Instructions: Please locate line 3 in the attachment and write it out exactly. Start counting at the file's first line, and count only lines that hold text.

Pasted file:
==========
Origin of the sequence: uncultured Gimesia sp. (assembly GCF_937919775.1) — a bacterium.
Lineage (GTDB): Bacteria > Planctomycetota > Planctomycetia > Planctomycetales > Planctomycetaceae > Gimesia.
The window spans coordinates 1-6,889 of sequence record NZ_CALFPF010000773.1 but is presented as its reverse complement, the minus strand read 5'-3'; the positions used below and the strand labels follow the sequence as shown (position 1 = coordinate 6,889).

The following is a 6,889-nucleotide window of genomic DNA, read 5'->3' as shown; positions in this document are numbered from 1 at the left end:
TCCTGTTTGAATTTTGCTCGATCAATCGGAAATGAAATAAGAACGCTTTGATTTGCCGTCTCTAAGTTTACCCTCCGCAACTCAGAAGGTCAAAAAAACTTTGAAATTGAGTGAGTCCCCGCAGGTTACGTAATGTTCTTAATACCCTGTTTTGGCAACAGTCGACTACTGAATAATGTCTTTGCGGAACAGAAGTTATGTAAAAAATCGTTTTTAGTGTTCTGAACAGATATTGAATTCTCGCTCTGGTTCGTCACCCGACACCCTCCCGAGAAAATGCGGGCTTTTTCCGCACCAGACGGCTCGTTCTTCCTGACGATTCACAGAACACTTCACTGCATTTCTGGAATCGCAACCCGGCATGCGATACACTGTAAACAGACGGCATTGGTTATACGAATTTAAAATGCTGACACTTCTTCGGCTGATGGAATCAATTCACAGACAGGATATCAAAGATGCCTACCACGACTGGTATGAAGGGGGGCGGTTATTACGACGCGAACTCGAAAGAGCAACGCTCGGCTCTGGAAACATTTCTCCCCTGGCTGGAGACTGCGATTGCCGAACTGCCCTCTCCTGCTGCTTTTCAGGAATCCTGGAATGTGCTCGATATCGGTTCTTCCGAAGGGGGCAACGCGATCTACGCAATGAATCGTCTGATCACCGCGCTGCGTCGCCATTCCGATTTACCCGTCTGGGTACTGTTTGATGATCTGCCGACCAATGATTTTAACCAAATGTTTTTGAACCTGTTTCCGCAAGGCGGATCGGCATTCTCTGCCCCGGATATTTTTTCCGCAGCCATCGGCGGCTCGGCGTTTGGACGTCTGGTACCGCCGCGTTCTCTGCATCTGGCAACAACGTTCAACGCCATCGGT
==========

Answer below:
The window spans coordinates 1-6,889 of sequence record NZ_CALFPF010000773.1 but is presented as its reverse complement, the minus strand read 5'-3'; the positions used below and the strand labels follow the sequence as shown (position 1 = coordinate 6,889).